With an area of 15,000 square meters, Hoevel not only has the largest car-house in Central Germany in Central Germany, but also increasingly takes the role of a city hall in Zeitz thanks to a clever marketing strategy. What began with performances by percussionists - including his sister Stefanie - reaches today up to regularly recurring major events such as wedding balls, professional information fairs and soap box racing, theater performances, ballet and cabaret evenings, charity events, politician talk rounds, receptions and balls . "As an entrepreneur of a new generation, I am aware of social tasks, and I want to do something for the social life in this city. After all, Zeitz has grown to my heart in the past ten years, "said Andreas Hoevel.
Last year, he faced a new entrepreneurial challenge and acquired a BMW subsidiary in Hildesheim. After the bankruptcy of the resident BMW dealer on 14 December 2000 opened the new car house under Hoevelscher Firmenflagge on 17 April 2001. Senior boss Udo Hoevel provided start-up capital, just like before in Zeitz, and Hoevel was awarded an exclusive contract with BMW and Mini-Cooper. The business in the Harzvorland was very good. In the first year, 65 employees, headed by Dirk Böttger, generated sales of around 40 million deutschmarks. In this short time, Hoevel Hildesheim also became the third-largest BMW service car buyer in Germany.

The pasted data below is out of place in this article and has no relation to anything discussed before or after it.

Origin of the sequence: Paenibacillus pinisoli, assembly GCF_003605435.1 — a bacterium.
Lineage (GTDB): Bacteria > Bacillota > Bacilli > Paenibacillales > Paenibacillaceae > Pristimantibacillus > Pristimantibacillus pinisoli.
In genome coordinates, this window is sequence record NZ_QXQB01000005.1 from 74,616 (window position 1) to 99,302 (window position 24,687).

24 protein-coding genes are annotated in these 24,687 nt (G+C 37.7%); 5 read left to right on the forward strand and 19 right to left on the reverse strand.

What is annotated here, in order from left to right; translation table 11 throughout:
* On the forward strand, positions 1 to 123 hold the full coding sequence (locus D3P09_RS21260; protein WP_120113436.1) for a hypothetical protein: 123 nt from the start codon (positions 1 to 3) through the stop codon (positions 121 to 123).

After the turn of the millennium, the balance sheets of the entire family business have a turnover of around 60 million euros with 170 employees. About 3,500 cars are sold annually. In the 150th year of existence, CEO Andreas Hoevel has a new vision. He has long been selling German cars on the British Isles and stretching his antennae to Eastern Europe.